#24 The Children of Men

Actually the story is different from the movie, and I think better. Isn't the book usually better? Anyway, for those who dont know, it's essentially the end of the world, as infertility has completely overtaken the human race and the last generation to be born is now in their 20's. Society has become quite different, basically, how to stay entertained and keep daily comforts in life accessible and working. The main character is cousin to the head of England and he becomes intertwined with a small revolutionary group who turn out just to be brought together because one of the women is pregnant.

#25 Playful Parenting

Nice concept, liked his approach, but the writing style and the format of the book was a little different than what I could stand reading right now. I skimmed most of it. I'm enjoying Taking Back Childhood much more.

#26 The True and Outstanding Adventures of the Hunt Sisters

Almost done, but I'm listing it now. I'm not sure I like the letter format for telling the story, but I'm curious what will happen to the characters, so I think I'll finish it.
post #69 of 165
#19: The Host by Stephenie Meyer
Enjoyed this book, though not as much as her Twilight Series. I wish she had ended the book a few pages earlier (like before the last couple chapters. . .if you read it you will know what I mean). I agree with a pp who said she really does write sexual tension well. I'm out of books again so I guess off to the free table for something that might spark my interest.

2008 Book Challenge: #1. Tuesdays with Morrie (Albom); #2. Searching for the Sound My life with the Grateful Dead (Lesh); #3. Fastfood Nation (Schlosser); #4. Along Came a Spider (Patterson) #5. Divine Secrets of the YaYa Sisterhood (Wells); #6. The Thirteenth Tale (Setterfield) #7. The Poisonwood Bible (Kingsolver); #8. Twilight (Meyer); #9. New Moon (Meyer); #10. Eclipse (Meyer); #11. Eat, Pray, Love (Gilbert); #12. The Golden Compass (Pullman); #13: The Subtle Knife (Pullman); #14: The Amber Spyglass (Pullman); #15: Outlander (Galbadon); #16: Sisterhood of the Traveling Pants (Brashares); #17: Where are you now? (Clarke); #18: The Appeal (Grisham)
post #70 of 165
"The Adoration of Jenna Fox" by Mary E. Pearson

A futuristic book about a girl who comes out of a coma after being in a terrible car wreck and is trying to remember who she was and what she was like - but something's not quite right about what her parents are telling her.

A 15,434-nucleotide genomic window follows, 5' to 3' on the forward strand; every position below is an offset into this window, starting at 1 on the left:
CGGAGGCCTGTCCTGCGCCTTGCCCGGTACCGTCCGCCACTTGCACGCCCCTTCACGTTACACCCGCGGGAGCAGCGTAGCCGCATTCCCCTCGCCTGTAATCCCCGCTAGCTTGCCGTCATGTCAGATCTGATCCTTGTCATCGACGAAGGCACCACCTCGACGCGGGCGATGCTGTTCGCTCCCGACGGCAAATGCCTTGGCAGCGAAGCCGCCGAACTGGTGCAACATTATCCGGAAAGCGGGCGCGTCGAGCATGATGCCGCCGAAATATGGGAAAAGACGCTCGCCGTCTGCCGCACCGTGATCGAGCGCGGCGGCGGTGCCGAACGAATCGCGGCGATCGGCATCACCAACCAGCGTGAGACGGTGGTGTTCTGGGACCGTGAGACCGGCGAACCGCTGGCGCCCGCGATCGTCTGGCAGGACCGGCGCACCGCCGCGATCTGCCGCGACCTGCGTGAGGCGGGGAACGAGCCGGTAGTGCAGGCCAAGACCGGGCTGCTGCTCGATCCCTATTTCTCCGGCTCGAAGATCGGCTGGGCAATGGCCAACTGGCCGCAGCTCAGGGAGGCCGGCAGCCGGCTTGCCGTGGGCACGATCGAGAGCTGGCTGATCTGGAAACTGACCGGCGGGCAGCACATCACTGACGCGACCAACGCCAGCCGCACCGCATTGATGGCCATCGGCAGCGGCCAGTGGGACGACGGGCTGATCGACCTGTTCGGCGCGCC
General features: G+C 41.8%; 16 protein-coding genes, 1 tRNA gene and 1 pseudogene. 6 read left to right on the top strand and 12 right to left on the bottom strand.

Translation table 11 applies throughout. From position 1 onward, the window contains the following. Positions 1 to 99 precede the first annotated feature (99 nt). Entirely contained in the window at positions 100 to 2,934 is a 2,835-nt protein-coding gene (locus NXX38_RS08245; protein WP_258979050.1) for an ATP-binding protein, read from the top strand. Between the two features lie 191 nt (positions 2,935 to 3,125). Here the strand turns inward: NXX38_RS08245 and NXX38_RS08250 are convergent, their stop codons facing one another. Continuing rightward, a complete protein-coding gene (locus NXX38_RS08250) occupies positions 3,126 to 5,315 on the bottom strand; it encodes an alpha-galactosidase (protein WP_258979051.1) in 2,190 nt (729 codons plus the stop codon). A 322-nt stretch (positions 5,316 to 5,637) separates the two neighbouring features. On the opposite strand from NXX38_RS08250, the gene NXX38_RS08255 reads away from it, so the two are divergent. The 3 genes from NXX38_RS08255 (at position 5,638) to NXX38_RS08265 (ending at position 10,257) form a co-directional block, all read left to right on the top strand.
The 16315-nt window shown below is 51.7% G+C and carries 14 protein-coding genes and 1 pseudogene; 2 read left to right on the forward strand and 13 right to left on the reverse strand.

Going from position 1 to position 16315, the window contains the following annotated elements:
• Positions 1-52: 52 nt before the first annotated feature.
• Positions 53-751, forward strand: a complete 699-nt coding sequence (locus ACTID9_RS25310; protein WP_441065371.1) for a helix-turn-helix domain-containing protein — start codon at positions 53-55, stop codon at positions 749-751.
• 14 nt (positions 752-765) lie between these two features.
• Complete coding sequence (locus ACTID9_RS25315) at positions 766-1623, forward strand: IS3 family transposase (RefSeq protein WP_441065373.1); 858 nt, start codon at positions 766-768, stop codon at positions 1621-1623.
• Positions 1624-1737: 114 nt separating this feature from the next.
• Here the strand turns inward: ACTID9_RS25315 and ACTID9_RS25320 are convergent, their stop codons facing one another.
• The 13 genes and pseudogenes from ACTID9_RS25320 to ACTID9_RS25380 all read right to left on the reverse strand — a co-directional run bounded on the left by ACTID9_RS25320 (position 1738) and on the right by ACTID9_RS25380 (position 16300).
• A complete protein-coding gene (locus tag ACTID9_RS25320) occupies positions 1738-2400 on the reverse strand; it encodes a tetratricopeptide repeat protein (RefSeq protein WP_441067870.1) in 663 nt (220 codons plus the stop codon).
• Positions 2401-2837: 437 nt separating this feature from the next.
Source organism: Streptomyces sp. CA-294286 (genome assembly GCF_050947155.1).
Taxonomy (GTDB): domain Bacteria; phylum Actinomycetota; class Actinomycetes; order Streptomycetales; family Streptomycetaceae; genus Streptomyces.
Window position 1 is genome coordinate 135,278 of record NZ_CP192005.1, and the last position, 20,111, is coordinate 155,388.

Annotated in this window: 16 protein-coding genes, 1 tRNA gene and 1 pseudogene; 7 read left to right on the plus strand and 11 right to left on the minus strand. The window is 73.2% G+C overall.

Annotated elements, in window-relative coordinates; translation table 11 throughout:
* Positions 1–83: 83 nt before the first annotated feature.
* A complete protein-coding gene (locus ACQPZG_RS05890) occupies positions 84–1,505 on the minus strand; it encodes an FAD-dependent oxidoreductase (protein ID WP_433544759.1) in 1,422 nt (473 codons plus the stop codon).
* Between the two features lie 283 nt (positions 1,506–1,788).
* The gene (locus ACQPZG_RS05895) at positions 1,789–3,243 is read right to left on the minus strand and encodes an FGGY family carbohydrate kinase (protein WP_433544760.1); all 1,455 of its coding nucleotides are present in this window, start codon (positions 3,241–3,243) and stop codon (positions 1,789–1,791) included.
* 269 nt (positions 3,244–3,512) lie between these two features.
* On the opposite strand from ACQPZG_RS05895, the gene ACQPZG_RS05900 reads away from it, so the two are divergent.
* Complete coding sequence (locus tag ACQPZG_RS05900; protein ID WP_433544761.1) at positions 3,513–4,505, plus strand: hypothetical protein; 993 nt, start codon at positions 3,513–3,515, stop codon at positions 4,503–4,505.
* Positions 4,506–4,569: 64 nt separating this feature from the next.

post #71 of 165
#74 Gods Behaving Badly by Marie Phillips
Funny. Think it's been reviewed here before.
#75 Unconditional Parenting by Alfie Kohn
Love it.
post #72 of 165
#6 Death Gets a Time Out (Mommy Track series) by Ayelet Waldman.

Continuing series that is a great, fun read.
post #73 of 165
#20: Summer Time by Liz Rigbey
I was up until 2:30 this morning reading this book. It is about a woman's father who dies in CA while she is living in New York. They think it's a suicide but when she gets home she finds its really homicide. No one could think of anyone who would kill the dad. She starts investigating and finding out a lot of things about her family and its past. This book has a lot of cool plot twists, but I did find the author's descriptive details a little too much a lot of the time.

2008 Book Challenge: #1. Tuesdays with Morrie (Albom); #2. Searching for the Sound My life with the Grateful Dead (Lesh); #3. Fastfood Nation (Schlosser); #4. Along Came a Spider (Patterson) #5. Divine Secrets of the YaYa Sisterhood (Wells); #6. The Thirteenth Tale (Setterfield) #7. The Poisonwood Bible (Kingsolver); #8. Twilight (Meyer); #9. New Moon (Meyer); #10. Eclipse (Meyer); #11. Eat, Pray, Love (Gilbert); #12. The Golden Compass (Pullman); #13: The Subtle Knife (Pullman); #14: The Amber Spyglass (Pullman); #15: Outlander (Galbadon); #16: Sisterhood of the Traveling Pants (Brashares); #17: Where are you now? (Clarke); #18: The Appeal (Grisham); #19: The Host (Meyer)
post #74 of 165
Ack! I've forgotten to update as I've read!

Here's what I've read so far this month (may have posted a couple already):